Coat and Color: Short coat in black, brindle, fawn, blue, merle, or harlequin

    Life Expectancy: 6 to 8 years

  • 08 of 14

    Catahoula Leopard Dog

    Two Catahoula leopard dogs with blue eyes

    Agency Animal Picture / Getty Images

    These dogs are known as leopard dogs for their spotted coats, which can come in a wide array of colors, including blue, red, gray, black, cream, or chocolate. Their eyes can also come in blue, amber, green, brown, or a combination. Most Catahoulas have merle patterns or leopard-like spots of multiple colorings. An American-bred working dog from Louisiana, it hunted and herded and needs a lot of room to run and expend its energy.

    Breed Overview

    Group: Herding (AKC)

    Height: 22 to 24 inches

    Weight: 50 to 95 pounds

    Coat and Color: Short coat can be a wide variety of colors but is most notable for its leopard-like spots or merle markings

    Life Expectancy: 10 to 14 years

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  • 09 of 14

    Alaskan Klee Kai

    Alaskan klee kai dog with blue eyes and black and white fur laying on bed

    The Spruce / Kristie Lee

    The Alaskan klee kai looks a lot like a miniature husky, although, unlike its larger relative, it was bred for companionship and not work. The klee kai can have icy blue, brown, hazel, or green eyes. These smaller-sized canines make great small companions and excellent watchdogs.

    Breed Overview

    Group: Northern Breed (UKC); not recognized by the AKC

    Height: 13 to 17 inches

    Weight: 10 to 20 pounds

    Coat and Color: Thick coat, typically darker on the back (black, red, or gray), the top of the head, and around the eyes with white legs, belly, and lower half of the face and muzzle

    Life Expectancy: 12 to 16 years

  • 10 of 14

    Pit Bull

    Pitbull puppy with blue eyes and gray and white fur laying down

    The Spruce / Kristie Lee

    The pit bull is another dog often born with blue eyes that change color as they mature. However, blue-eyed mature pit bulls do exist, often accompanying blue-, gray-, or brindle-coated pits. The name "pit bull" is a general term for breeds that include the American Staffordshire terrier and the American pit bull terrier. These “bully breeds” can be very active and loving companions.

    Breed Overview

    Group: Terrier (UKC); not recognized by the AKC

    Height: 17 to 21 inches

    Weight: 30 to 65 pounds

    Coat and Color: Short coat in black, white, blue, gray, brindle, fawn, red, or brown

    Life Expectancy: 8 to 15 years

  • 11 of 14


    Image Copr. Getty Images

    These black-and-white spotted beauties most often have dark brown eyes, but can have blue eyes as well. Dalmations are affectionate, smart dog originally bred to guard horses and coaches while on the road, and they are still excellent guard dogs. Of course, they are also strongly associated with fire stations, where they serve as the traditional firetruck companion.

    Breed Overview

    Group: Non-Sporting (AKC)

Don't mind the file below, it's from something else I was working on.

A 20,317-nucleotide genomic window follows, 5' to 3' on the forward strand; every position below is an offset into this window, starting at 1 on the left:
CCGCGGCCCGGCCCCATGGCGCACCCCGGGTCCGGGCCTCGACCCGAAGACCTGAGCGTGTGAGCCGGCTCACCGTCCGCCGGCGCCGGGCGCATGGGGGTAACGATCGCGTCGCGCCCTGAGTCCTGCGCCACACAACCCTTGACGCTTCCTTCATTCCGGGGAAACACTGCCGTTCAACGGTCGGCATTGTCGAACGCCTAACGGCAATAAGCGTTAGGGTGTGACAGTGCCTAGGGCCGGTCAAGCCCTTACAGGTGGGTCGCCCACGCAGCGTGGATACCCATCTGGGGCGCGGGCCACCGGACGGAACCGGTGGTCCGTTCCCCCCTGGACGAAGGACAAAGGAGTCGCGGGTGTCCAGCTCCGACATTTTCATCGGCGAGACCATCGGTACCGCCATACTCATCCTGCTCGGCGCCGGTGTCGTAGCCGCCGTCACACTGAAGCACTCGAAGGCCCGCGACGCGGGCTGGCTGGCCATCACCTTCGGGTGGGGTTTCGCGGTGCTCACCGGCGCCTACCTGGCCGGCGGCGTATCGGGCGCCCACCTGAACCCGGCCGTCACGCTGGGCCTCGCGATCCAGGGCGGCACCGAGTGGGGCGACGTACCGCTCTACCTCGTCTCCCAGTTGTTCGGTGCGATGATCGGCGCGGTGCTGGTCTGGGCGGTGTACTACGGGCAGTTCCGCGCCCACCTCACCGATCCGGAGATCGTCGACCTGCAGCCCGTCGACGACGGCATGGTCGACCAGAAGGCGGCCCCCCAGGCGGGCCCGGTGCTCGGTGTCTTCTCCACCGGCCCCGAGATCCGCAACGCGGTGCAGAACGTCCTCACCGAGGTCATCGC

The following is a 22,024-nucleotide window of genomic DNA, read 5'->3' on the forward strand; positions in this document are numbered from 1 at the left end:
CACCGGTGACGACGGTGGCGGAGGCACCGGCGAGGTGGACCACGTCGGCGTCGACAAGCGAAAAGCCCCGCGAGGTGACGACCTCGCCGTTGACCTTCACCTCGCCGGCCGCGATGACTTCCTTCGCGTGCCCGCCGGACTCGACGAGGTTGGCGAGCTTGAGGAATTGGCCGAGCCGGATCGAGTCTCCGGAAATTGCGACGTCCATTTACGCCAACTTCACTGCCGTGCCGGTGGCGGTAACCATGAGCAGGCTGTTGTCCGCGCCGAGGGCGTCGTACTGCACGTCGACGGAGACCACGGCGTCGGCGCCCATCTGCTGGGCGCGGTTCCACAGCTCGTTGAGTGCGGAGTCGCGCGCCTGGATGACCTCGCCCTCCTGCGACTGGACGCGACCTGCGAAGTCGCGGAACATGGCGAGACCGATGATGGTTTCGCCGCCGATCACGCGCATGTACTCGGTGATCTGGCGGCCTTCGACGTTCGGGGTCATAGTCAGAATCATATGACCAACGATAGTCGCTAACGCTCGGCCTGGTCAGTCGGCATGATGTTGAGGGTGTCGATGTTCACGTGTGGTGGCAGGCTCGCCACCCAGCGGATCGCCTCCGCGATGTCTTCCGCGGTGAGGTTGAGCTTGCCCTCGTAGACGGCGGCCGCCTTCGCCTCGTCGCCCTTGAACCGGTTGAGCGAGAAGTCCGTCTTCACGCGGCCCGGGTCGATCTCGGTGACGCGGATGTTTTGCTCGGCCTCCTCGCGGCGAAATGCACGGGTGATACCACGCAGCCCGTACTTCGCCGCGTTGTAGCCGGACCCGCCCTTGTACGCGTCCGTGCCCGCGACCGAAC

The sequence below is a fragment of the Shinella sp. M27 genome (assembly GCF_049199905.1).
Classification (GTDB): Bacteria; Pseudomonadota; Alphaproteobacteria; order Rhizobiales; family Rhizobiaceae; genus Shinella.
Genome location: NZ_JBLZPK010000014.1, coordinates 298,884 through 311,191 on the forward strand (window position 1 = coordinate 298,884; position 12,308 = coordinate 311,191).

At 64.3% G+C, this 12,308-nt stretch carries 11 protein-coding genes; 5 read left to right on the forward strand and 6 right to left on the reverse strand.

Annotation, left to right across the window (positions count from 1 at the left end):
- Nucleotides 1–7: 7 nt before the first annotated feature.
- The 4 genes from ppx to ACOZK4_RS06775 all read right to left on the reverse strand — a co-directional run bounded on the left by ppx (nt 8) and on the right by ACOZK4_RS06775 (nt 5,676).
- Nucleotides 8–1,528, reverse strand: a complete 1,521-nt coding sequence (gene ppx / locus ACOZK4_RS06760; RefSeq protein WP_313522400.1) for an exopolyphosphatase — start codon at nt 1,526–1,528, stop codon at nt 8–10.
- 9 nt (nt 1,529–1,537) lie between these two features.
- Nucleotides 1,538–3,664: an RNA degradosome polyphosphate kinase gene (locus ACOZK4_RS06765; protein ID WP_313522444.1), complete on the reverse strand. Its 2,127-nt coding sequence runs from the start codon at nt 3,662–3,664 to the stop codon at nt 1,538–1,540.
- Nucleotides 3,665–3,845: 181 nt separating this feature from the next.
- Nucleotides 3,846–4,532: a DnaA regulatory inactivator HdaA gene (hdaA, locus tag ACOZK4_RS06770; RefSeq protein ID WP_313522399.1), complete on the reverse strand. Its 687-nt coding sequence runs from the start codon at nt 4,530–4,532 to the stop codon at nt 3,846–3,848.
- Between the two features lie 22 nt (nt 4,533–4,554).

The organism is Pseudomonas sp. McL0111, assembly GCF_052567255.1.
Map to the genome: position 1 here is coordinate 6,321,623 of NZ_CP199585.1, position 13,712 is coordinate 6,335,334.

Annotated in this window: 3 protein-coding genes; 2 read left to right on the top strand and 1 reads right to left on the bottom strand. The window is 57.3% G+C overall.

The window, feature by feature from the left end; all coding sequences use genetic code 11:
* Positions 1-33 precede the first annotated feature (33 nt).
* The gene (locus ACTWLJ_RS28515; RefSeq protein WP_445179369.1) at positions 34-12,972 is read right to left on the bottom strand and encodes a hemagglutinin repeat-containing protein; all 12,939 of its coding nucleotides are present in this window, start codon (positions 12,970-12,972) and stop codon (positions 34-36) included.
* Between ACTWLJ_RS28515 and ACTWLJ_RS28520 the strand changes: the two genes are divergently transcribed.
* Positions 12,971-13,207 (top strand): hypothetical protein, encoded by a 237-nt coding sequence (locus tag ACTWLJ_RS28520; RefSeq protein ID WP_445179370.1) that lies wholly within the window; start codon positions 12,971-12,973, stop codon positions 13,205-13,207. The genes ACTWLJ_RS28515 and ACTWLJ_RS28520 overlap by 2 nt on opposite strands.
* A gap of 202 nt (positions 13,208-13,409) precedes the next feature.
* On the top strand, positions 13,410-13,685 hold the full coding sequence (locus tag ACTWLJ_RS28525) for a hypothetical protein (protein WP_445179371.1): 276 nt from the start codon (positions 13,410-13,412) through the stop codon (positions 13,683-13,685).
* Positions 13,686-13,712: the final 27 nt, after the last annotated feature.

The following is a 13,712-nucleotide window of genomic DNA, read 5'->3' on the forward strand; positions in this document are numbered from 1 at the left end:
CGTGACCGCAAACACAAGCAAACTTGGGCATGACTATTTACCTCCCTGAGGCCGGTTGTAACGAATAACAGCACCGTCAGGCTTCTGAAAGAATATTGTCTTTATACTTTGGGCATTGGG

Height: 19 to 24 inches

    Weight: 45 to 70 pounds

    Coat and Color: Short, smooth white coat with black or brown spots

    Life Expectancy: 11 to 13 years

  • 12 of 14

    English Bulldog

    English bulldog with blue eyes wearing a leash outside closeup

    The Spruce / Kristie Lee

    Technically, blue eyes are a disqualifier for the show ring, but that doesn't stop some English bulldogs from sporting baby blues. These muscular, courageous, but friendly dogs were originally bred in England during the 13th century for use in bullbaiting, but today, they are affectionate companion dogs, as well as a national symbol of Britain.

    Breed Overview

    Group: Non-Sporting (AKC)

    Height: 14 to 15 inches

    Weight: 40 to 50 pounds

    Coat and Color: Short, smooth coat in a variety of combinations of white with fawn, brindle, or red

    Life Expectancy: 8 to 10 years

    Continue to 13 of 14 below.
  • 13 of 14

    Old English Sheepdog

    Old English Sheepdog Dog Breed Photo
    Photo © Scott Rich

    You can't always easily see the eyes of these shaggy dogs, but Old English Sheepdogs can have eyes of brown or blue, or one of each. These large, muscular dogs were originally bred to help drive cattle from place to place, and they are still protective of their families. Old English Sheepdogs are friendly, affectionate dogs that get along well with children, but they do need regular exercise, and of course, that shaggy coat requires a great deal of grooming.

    Breed Overview

    Group: Herding (AKC)

    Height: 21 inches and up

    Weight: 60 to 100 pounds

    Coat and Color: Long, shaggy double coat in white with blue, merle, or gray markings

    Life Expectancy: 10 to 12 years

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    Alaskan Malamute

    Brown Alaskan malamute portrait

     Sompote SaeLee/iStock/Getty Images

    Although blue eyes are not that uncommon in the Alaskan Malamute, the AKC considers them a disqualifier from the show ring. This powerful dog is one of the oldest breeds of Arctic sled dog, and their very thick coats, muscular builds, and large size makes it clear that they were born to work hard. These days, however, most are family pets, and they are friendly, gentle, and playful dogs. They do require training from a young age, regular exercise, and plenty of grooming to keep that beautiful coat in good condition.

    Breed Overview

    Group: Working (AKC)

    Height: 23 to 25 inches

    Weight: 75 to 85 pounds

    Coat and Color: Thick double coat in white plus almost any other color

    Life Expectancy: 10 to 14 years

Other eye colors

Brown is the most common eye color in dogs. Purebreds that are least likely to have light-colored eyes include golden retrievers, Labrador retrievers, German shepherds, beagles, dobermans, poodles, and many more. Those puppies have a greater chance of having blue eyes if any of these breeds mix with dogs prone to light eyes. Although extremely rare, albinism can occur in any breed, causing pink eyes. The breeds listed above, or mixed breeds with the above are more likely to have blue eyes.

  • What percentage of dogs with blue eyes are deaf?

    Five to 10 percent of all dogs experience deafness, but it's their coat color—usually piebald and merle—not their eye color, that is associated with deafness.

  • Why are dogs born with blue eyes?

    Dogs, like most mammals—even humans!—are born with blue eyes because the iris lacks melanin, which develops as they age.

  • What do blue eyes in dogs mean?

    Blue eyes mean only that the dog has reduced pigment levels in its iris, and is very common in some breeds.